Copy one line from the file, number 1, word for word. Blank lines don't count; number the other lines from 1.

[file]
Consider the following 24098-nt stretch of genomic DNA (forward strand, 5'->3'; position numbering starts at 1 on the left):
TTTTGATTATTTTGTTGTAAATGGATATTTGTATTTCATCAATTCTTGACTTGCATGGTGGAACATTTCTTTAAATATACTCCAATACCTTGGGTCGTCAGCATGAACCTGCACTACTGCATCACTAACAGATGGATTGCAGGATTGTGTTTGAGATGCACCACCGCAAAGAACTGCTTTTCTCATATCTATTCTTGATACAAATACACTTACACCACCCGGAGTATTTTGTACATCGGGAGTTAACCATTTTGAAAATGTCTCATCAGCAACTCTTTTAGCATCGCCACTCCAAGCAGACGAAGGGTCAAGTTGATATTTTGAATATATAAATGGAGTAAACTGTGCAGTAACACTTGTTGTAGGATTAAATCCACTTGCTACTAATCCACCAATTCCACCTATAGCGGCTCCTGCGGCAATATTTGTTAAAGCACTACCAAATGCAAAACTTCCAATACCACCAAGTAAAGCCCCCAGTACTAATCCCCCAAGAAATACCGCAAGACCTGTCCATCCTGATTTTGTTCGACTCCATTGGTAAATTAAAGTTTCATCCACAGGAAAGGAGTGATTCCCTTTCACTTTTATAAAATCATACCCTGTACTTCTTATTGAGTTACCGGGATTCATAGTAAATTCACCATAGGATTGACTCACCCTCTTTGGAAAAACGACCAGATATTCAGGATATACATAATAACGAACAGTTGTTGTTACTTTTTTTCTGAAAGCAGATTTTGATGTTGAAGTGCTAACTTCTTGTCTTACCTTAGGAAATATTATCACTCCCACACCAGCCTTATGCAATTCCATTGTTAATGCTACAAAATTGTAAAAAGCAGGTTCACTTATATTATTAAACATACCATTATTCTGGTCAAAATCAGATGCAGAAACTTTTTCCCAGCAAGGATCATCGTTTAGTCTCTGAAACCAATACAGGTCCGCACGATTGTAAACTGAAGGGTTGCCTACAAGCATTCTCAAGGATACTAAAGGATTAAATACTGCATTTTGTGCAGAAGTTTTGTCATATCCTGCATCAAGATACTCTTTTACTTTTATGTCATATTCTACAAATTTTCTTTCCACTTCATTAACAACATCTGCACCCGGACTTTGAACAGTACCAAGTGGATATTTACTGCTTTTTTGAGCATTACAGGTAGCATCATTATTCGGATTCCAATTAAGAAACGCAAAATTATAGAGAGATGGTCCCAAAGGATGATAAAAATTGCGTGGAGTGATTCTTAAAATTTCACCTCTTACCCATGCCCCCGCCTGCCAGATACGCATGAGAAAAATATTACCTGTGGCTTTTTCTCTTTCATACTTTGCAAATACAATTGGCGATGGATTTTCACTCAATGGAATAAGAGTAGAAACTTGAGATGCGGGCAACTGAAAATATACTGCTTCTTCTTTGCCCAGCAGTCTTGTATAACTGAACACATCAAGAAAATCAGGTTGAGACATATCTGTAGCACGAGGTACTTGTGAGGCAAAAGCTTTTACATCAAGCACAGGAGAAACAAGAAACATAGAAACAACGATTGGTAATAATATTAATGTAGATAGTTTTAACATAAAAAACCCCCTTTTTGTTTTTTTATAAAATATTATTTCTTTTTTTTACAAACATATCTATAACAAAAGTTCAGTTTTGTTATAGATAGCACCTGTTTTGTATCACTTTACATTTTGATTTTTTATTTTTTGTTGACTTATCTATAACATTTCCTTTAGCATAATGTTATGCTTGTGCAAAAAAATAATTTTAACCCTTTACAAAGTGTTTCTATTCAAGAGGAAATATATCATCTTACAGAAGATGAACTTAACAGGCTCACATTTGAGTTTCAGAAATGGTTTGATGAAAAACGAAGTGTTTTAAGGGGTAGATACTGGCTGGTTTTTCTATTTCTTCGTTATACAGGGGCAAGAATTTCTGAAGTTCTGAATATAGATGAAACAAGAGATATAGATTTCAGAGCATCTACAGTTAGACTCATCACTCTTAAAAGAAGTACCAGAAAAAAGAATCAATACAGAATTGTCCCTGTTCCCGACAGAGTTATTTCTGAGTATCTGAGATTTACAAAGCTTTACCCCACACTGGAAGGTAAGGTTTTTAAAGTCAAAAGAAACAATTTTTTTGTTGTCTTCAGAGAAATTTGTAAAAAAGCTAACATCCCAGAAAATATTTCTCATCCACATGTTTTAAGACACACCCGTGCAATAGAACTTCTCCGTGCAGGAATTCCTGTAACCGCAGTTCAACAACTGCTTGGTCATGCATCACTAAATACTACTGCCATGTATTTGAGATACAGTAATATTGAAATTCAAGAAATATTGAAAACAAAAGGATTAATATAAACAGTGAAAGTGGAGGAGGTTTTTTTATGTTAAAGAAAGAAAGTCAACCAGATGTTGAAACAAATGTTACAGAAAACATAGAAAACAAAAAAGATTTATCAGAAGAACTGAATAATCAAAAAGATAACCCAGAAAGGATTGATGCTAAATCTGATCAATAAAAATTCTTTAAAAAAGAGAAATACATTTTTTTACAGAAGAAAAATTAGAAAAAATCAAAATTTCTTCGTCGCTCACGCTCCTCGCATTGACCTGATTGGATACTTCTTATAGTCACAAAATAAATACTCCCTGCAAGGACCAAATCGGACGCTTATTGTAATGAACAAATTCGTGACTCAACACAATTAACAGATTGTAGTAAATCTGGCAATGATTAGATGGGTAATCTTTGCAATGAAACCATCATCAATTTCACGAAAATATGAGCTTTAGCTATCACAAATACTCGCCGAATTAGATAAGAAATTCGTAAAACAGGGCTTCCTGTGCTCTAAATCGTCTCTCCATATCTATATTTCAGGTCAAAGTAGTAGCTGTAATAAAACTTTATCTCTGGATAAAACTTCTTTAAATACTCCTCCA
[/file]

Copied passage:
Consider the following 24098-nt stretch of genomic DNA (forward strand, 5'->3'; position numbering starts at 1 on the left):